The author, Gerald Bosacker, is a prolific poet and twisted tale teller who remains grossly undiscovered by trade book readers but is profusely displayed on internet literary sites. Gerald Bosacker's wry but light-hearted style of rhymed poetry disguises his self nominated role of iconoclastic critic submerged in his writing. Savor his writing but don't ignore the messages, plainly stated and always based on fact. It is proper to snicker at ironic contradictions so common in human endeavors. Laugh at what you can't change, and eventually, it will.
Gerald Bosacker grew up in Albert Lea Minnesota, the son of Clarence and Clarice Bosacker, and lived on a small primitive farm in nearby Alden township where he attended Alden High School, until his father returned from his South Pacific navy duty during world war II. Upon discharge, Clarence moved his wife and two sons, Jerry and Chuck, to a newly purchased dairy farm on nearby Lake Geneva in March of 1947.
Bosacker attended and graduated from Albert Lea High School, but was a frequent disappointment to his family and friends, with his minimal application of more than adequate intelligence, but deficient common sense. A career in the Air force fizzled, but he did garner an Associate of Arts degree from USAFI, that qualified him for a succession of dead end jobs and trouble with police. His life focused when he became an apprentice printer, with Earl Solma's Rapid Printing. Solma's guidance along with counseling of his uncle, Police Chief Charlie Heilman turned Gerald into a good citizen.
In 1954, Gerald met and married Jacky Colton from Fairmont Minnesota and family became his motivating force, enabling Bosacker to broaden his intellect with night school at the University of Minnesota, while he progressed as a graphic arts salesman, developing skills as a manager of sales for various allied businesses, to eventually become Senior Vice President of Sales for a billion dollar international manufacturer of printing materials.
Propelled by polluter's guilt and disdain for the political machinations of corporate politices, Bosacker retired in 1990, becoming an international spokesman and consultant for the giant Dutch/English corporation, Unilever. For three years, while pollution abatement was fashionable and profitable, Gerald travelled through Europe and North America, spreading ecological gospel by speaking to larger printers and printing associations about the need for change, and resultant downstream damage of chemical wastes.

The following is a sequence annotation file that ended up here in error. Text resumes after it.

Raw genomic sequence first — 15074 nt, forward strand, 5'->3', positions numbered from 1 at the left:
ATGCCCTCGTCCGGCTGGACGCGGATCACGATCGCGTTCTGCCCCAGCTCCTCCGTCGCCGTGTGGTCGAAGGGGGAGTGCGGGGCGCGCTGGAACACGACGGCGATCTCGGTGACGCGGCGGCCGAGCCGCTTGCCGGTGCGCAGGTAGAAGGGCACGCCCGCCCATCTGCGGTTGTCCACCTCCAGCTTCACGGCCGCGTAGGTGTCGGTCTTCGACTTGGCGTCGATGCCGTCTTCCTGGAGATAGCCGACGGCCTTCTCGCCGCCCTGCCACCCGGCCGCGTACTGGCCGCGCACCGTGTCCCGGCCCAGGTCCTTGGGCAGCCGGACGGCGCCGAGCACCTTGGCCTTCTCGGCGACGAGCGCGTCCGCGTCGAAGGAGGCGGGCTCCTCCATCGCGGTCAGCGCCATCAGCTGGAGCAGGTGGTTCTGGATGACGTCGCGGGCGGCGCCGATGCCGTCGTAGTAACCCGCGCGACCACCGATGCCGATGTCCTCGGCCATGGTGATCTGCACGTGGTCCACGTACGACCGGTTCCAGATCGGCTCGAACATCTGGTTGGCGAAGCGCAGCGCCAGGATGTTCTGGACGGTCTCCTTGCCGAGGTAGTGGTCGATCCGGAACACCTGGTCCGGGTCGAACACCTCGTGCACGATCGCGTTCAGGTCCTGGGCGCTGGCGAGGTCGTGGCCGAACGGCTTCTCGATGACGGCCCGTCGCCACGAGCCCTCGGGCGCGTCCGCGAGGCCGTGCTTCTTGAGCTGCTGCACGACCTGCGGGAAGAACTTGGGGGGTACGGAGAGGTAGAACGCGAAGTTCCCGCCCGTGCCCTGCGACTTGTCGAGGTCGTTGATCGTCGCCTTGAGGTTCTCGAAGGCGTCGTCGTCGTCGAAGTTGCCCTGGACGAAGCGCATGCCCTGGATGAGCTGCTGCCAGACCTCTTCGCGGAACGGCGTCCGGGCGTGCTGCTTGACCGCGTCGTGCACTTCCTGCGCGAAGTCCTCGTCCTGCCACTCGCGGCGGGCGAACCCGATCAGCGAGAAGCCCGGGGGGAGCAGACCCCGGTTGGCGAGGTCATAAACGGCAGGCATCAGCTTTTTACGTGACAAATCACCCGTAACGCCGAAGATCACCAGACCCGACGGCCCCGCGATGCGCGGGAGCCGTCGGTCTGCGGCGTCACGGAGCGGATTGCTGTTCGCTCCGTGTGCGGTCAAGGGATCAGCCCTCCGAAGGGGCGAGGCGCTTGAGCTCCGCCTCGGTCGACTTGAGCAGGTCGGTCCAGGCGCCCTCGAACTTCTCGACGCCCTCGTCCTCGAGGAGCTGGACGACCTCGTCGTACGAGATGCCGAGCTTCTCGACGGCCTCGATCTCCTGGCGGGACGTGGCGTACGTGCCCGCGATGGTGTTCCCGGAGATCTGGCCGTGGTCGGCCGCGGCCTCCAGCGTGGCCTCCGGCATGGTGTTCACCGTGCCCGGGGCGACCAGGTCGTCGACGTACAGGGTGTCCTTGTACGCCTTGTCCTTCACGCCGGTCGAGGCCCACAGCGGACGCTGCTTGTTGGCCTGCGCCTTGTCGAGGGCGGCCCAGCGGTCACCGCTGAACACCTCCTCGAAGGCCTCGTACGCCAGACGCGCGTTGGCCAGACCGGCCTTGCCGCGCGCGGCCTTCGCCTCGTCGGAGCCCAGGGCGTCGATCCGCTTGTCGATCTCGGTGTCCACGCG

When richly funded lobbying groups reached politicians, strict pollution abatement laws were emasculated with amendments and moderations. The need for skilled and experienced ecology partisans vanished. Without a pulpit, Gerald took to writing and found poetry his most effective tool of moralism and environmental concerns.
Gerald Bosacker, like any posterity focused and realism oriented writer born in 1930, keeps several obituaries on tap, and shares his current favorite:
DON'T WEEP FOR ME!
Don't weep for me, my grieving friends
for I have lived, and now am free
to go back home, as fate intends.
I don't go poor, to fearsome site
since memories, will comfort me
in pleasant sleep, through endless night.
Don't think me lost, for I am found
and will in peace, triumphant bask
for I knew where my soul was bound.
The tax for Life, I would defray
by facing brave each destined task
to glory on this hallowed day.
Don't harsh resent untimely call,
or brand my death as tragedy.
My life's been full, I've treasured all
my host of friends, each battle won
and precious love of family.
These gifts I will prize when life is done.
When all is said and done, your race through life, you've run, count not the many prizes won, the web of gold that you have spun, is family....G Bosacker
Gerald Bosacker's reasons for being. This section is almost three years old, but my humility bound family has not aided me in updating. Their progression is phenomenal!! Let us encourage them to update.
Gerald does have a philosopy about his life's purpose, and this last interview seems to cover it well...What does Bosacker believe: